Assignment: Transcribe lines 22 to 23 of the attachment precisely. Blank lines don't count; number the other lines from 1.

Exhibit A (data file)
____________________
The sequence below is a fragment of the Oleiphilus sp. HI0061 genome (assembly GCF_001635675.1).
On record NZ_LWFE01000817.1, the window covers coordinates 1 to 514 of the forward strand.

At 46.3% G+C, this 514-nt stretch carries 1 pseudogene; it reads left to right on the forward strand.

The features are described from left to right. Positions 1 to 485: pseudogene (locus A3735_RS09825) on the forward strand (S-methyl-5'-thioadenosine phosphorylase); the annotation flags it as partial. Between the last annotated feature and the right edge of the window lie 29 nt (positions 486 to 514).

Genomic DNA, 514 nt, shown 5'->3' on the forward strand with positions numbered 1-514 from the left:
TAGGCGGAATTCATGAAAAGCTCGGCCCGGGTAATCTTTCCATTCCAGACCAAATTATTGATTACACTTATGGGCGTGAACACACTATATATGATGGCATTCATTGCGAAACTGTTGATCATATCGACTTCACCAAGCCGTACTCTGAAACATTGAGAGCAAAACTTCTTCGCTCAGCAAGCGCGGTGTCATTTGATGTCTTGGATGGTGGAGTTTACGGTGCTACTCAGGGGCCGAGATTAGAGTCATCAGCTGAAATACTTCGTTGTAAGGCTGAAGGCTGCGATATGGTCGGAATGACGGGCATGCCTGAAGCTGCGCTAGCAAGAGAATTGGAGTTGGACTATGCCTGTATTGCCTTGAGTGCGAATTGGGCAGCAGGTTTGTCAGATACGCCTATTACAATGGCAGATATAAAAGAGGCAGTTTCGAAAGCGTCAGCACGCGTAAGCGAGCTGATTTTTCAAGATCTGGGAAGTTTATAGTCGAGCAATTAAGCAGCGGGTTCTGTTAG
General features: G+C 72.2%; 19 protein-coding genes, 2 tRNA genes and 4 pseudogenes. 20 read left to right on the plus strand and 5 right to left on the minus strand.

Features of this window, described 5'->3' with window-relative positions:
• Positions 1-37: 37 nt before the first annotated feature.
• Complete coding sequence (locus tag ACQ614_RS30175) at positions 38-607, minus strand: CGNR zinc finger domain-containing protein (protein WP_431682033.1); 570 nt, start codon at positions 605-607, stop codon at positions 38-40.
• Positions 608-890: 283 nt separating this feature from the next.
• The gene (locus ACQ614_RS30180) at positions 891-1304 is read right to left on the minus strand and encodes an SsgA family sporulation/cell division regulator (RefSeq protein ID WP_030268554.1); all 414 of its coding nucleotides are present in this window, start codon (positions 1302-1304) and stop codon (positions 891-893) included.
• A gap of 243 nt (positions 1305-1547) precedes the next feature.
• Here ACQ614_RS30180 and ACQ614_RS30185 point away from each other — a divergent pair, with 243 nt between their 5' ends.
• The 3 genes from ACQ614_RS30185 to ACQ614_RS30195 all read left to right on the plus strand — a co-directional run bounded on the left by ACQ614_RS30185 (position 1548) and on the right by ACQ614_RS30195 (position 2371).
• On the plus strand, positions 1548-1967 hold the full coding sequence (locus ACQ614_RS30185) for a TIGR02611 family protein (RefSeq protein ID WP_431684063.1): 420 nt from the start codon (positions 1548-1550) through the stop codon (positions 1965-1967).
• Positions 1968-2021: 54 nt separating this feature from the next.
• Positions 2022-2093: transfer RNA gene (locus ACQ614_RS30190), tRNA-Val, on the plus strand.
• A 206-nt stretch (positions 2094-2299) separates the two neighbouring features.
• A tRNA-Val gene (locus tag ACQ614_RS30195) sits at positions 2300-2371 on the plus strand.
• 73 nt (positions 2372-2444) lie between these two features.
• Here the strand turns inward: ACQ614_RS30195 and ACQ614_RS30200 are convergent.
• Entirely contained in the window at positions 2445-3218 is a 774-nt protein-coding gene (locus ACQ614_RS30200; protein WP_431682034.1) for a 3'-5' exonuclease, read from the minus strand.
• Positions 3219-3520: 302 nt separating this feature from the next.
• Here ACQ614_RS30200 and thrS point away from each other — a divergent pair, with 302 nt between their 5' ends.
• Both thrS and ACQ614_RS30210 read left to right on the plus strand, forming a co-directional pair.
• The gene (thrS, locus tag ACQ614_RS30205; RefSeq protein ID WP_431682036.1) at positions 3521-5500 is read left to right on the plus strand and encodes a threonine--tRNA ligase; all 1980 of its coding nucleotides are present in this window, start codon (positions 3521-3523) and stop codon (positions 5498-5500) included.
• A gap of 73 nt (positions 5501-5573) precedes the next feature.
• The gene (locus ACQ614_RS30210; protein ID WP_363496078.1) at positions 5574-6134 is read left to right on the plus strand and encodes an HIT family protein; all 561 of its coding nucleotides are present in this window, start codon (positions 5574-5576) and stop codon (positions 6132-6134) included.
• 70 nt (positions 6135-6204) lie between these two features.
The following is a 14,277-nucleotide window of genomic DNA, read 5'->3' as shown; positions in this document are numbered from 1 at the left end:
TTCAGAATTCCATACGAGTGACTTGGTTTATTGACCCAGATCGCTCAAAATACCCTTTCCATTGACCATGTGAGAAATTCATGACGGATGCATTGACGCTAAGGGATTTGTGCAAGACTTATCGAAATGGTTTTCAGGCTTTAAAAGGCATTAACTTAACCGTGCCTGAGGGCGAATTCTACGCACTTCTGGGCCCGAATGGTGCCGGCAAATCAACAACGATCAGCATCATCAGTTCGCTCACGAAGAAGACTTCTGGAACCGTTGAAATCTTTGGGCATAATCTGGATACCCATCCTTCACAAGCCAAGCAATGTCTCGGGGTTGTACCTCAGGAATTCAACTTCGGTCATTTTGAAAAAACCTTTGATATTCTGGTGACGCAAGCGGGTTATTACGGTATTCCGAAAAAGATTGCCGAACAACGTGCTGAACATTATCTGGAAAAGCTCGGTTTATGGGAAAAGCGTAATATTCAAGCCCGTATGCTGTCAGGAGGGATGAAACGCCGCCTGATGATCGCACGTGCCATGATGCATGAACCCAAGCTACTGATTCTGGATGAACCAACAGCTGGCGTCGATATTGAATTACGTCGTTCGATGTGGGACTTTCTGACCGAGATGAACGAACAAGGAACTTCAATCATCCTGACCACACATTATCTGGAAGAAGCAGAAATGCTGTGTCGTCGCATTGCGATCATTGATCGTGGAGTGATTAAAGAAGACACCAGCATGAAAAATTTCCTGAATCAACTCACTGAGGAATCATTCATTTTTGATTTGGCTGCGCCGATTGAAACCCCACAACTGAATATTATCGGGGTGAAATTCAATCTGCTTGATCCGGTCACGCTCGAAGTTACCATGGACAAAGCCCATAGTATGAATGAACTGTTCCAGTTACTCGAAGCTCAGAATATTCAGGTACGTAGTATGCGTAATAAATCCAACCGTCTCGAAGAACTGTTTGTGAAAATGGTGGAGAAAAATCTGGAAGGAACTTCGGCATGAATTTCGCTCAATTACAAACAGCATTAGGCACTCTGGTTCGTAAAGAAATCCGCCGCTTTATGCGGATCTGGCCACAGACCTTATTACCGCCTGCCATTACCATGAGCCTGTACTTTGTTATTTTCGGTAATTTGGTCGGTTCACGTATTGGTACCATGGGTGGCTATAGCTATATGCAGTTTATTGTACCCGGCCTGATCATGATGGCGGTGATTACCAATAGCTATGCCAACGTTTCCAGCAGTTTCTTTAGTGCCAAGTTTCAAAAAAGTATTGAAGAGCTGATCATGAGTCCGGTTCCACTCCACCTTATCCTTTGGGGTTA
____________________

• Here the strand turns inward: ACQ614_RS30195 and ACQ614_RS30200 are convergent.
• Entirely contained in the window at positions 2445-3218 is a 774-nt protein-coding gene (locus ACQ614_RS30200; protein WP_431682034.1) for a 3'-5' exonuclease, read from the minus strand.